Monday, April 21, 2014

Remembering the Champions: Swale

From the instant he was born, he was destined for greatness.

The son of a Triple Crown champion in Seattle Slew and out of Tuerta -- a daughter of Argentinian Horse of the Year Forli, who herself was a multiple graded stakes winner, the horse who was named after he was found sleeping in a low lying area had all the markings of a future champion

Bred in the Hancock family's historic Claiborne Farm, Swale was trained by the legendary Woody Stephens and despite his propensity for sleeping, the dark bay colt's winning ways showed themselves early, as he captured the G2 Saratoga Special in only his third career start, turning the table on Shuttle Jet, who had defeated him in his debut. He would go on to win three of the four additional starts he made as a two-year-old, which was highlighted by his win in the G1 Young America Stakes at the Meadowlands -- the final race of his juvenile campaign.



Swale began his three-year-old campaign in the G3 Hutcheson, which he won by a whopping eight lengths, before being defeated just ten days later in the G2 Fountain of Youth. He rebounded two weeks later, however, when he won the G1 Florida Derby after again putting his gameness on full display.



It wasn't always pretty, but the son of Seattle Slew had shown a tremendous amount of heart to this point in his career, and yet he was overshadowed by stablemate and 1983 Champion Two-Year-Old Colt Devil's Bag, who was purchased by Claiborne for $36 million after his juvenile season. While the high priced son of Halo's undefeated juvenile campaign was littered with easy victories, Swale had to fight tooth and nail to barely squeak out wins -- leaving him an afterthought when compared to his stablemate who had already been dubbed "the next great champion."

Ultimately, however, Devil's Bag flopped in the G1 Flamingo and was withdrawn from the Kentucky Derby five days before the race, leaving Swale a pinch hitter of sorts, and the sole entry for his ailing trainer who was suffering from pneumonia.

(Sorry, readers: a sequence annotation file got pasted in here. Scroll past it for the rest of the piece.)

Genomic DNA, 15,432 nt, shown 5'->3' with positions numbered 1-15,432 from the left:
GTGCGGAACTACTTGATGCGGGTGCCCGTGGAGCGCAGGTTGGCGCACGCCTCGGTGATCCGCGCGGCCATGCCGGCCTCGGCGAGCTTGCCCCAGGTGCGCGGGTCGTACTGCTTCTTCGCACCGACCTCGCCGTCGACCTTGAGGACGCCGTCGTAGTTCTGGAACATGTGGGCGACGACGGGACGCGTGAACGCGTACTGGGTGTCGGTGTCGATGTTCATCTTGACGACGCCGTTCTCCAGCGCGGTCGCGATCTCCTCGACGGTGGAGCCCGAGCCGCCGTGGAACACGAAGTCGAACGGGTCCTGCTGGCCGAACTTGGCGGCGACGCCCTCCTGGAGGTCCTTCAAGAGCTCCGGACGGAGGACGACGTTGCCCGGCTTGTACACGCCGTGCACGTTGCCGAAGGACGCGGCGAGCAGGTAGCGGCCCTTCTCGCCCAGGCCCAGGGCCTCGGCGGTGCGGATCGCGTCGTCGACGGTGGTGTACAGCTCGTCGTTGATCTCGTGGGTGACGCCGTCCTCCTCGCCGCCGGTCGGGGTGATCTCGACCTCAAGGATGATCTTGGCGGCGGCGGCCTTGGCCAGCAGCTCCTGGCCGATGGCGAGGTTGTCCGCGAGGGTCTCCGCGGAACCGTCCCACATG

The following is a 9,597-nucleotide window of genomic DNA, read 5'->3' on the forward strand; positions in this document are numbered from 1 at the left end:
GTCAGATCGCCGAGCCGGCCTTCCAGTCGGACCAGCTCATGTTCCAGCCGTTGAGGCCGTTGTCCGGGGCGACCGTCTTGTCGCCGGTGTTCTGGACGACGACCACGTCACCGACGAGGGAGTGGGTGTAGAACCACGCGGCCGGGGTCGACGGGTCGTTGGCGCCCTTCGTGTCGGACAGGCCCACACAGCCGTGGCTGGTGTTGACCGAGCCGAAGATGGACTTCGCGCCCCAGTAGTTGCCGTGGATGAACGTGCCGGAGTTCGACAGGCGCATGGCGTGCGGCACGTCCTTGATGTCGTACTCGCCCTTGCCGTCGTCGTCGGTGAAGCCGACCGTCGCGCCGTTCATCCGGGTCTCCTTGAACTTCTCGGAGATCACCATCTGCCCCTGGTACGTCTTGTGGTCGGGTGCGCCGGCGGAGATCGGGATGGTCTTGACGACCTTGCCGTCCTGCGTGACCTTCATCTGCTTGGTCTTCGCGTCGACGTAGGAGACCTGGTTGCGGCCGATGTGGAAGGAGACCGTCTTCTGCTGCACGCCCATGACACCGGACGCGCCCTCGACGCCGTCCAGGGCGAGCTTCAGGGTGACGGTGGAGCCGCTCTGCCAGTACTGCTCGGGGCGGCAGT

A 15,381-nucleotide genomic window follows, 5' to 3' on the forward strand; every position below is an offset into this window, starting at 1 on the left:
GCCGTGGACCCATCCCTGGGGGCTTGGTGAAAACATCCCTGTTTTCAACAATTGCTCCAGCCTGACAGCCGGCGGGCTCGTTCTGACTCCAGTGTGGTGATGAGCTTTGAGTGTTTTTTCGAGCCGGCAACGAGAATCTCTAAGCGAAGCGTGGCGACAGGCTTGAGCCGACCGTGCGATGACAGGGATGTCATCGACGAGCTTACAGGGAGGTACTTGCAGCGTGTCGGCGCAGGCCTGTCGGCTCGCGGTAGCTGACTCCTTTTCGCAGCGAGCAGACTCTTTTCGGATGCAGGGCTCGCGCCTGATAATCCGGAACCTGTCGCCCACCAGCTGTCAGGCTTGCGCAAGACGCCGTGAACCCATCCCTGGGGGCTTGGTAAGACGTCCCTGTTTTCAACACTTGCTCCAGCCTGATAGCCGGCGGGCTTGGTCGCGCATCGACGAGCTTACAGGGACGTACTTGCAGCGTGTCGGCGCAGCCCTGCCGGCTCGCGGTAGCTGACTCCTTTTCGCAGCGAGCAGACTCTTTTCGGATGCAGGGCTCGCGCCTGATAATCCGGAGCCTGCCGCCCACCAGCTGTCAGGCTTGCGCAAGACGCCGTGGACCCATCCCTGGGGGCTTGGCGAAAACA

Sent off as the second choice, Swale was in good position just off the pace set by favorite Althea, daughter of the great Alydar, heading down the backstretch before taking the lead in the far turn and never looking back -- opening up down the stretch to win by three and one quarter lengths. He was the first to bring the famed gold silks of Claiborne Farm to the Kentucky Derby winners circle in what would be the only Derby victory for Hall of Fame jockey Laffit Pincay, Jr.



While Swale disappointed in the Preakness when finishing off the board for the first and only time in his career, he bounced back in a big way in the final leg of the American Triple Crown by emphatically winning the race nicknamed "The Test of the Champion." The nearly gate-to-wire victory cemented him as the best of his generation and a legend at the hallowed grounds of Claiborne Farm.

The almost chocolate colored colt had officially blossomed into an American racing star.

Just eight days after his victory at Belmont, however, Swale returned to Woody Stephens' barn to cool off and be bathed following a routine gallop. It was during that bath that the sport's newest champion collapsed -- dying within minutes.

At just three years of age, the horse who went from being relatively ignored to having captured the attention of a nation and making Kentucky Derby dreams come true for both his owners and his jockey was lost -- leaving behind a grave reminder of the fragility of life.

Following his mysterious death, Swale was brought home and at the tender age of three was laid to rest among the champions at Claiborne including French Champion Two-Year-Old Colt Ambiorix, as well as, U.S. Champion Three-Year-Olds Bold Ruler and Buckpasser.

Swale's life and unfortunate passing embodies what racing fans have already come to realize -- that this sport perhaps has more extreme emotional peaks and valleys than any other and that as quickly as a one champion is crowned, he can be lost in the blink of an eye.

But perhaps the more important takeaway from Swale's life is the power of the heart. It was his perseverance that earned him victories and at the end of the day, it was that will to win that triumphed over the other well-bred and high priced colts of his generation.

As the great college basketball coach Jim Valvano once said in the now famous ESPY speech he gave after being diagnosed with cancer "Don't give up...don't ever give up," and the story of Swale, who himself never gave up, is another reminder of the power of grit and gameness, the importance of having dreams, and the notion that if you work hard enough, your dreams can become a reality.

So as you sit down to watch this year's edition of the Kentucky Derby, which will mark the 30th anniversary of the moment the garland of roses was draped over Swale, I urge you to take a moment to remember the lost son of Seattle Slew who on one Saturday in May made dreams come true.




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